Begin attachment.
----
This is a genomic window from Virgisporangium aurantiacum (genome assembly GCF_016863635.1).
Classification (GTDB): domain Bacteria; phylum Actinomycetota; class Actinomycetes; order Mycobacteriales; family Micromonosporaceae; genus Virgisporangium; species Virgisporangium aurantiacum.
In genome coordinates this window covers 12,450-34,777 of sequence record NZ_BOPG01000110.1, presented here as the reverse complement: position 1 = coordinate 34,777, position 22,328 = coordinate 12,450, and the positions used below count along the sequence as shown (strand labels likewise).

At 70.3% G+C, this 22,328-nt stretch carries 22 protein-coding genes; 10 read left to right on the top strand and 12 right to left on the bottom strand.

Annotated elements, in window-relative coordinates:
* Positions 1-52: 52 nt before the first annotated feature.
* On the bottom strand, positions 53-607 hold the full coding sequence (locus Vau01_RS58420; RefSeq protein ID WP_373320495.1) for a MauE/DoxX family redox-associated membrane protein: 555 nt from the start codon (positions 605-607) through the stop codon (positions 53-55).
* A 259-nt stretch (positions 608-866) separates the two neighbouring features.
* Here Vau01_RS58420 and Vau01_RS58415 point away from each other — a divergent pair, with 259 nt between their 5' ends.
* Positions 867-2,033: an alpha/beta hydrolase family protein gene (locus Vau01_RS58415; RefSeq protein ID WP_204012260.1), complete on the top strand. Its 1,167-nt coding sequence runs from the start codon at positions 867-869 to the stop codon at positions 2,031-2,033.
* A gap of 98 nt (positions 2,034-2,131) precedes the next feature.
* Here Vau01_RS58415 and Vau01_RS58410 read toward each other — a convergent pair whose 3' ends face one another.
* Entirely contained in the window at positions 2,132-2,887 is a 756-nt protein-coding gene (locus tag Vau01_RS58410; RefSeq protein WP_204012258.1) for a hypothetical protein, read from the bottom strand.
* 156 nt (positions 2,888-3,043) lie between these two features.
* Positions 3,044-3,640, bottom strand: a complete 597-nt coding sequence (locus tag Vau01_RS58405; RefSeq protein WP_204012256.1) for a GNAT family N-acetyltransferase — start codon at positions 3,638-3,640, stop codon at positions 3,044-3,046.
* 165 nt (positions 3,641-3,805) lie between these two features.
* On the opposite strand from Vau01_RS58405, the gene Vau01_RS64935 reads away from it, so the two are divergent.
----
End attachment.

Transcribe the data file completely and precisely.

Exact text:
This is a genomic window from Virgisporangium aurantiacum (genome assembly GCF_016863635.1).
Classification (GTDB): domain Bacteria; phylum Actinomycetota; class Actinomycetes; order Mycobacteriales; family Micromonosporaceae; genus Virgisporangium; species Virgisporangium aurantiacum.
In genome coordinates this window covers 12,450-34,777 of sequence record NZ_BOPG01000110.1, presented here as the reverse complement: position 1 = coordinate 34,777, position 22,328 = coordinate 12,450, and the positions used below count along the sequence as shown (strand labels likewise).

At 70.3% G+C, this 22,328-nt stretch carries 22 protein-coding genes; 10 read left to right on the top strand and 12 right to left on the bottom strand.

Annotated elements, in window-relative coordinates:
* Positions 1-52: 52 nt before the first annotated feature.
* On the bottom strand, positions 53-607 hold the full coding sequence (locus Vau01_RS58420; RefSeq protein ID WP_373320495.1) for a MauE/DoxX family redox-associated membrane protein: 555 nt from the start codon (positions 605-607) through the stop codon (positions 53-55).
* A 259-nt stretch (positions 608-866) separates the two neighbouring features.
* Here Vau01_RS58420 and Vau01_RS58415 point away from each other — a divergent pair, with 259 nt between their 5' ends.
* Positions 867-2,033: an alpha/beta hydrolase family protein gene (locus Vau01_RS58415; RefSeq protein ID WP_204012260.1), complete on the top strand. Its 1,167-nt coding sequence runs from the start codon at positions 867-869 to the stop codon at positions 2,031-2,033.
* A gap of 98 nt (positions 2,034-2,131) precedes the next feature.
* Here Vau01_RS58415 and Vau01_RS58410 read toward each other — a convergent pair whose 3' ends face one another.
* Entirely contained in the window at positions 2,132-2,887 is a 756-nt protein-coding gene (locus tag Vau01_RS58410; RefSeq protein WP_204012258.1) for a hypothetical protein, read from the bottom strand.
* 156 nt (positions 2,888-3,043) lie between these two features.
* Positions 3,044-3,640, bottom strand: a complete 597-nt coding sequence (locus tag Vau01_RS58405; RefSeq protein WP_204012256.1) for a GNAT family N-acetyltransferase — start codon at positions 3,638-3,640, stop codon at positions 3,044-3,046.
* 165 nt (positions 3,641-3,805) lie between these two features.
* On the opposite strand from Vau01_RS58405, the gene Vau01_RS64935 reads away from it, so the two are divergent.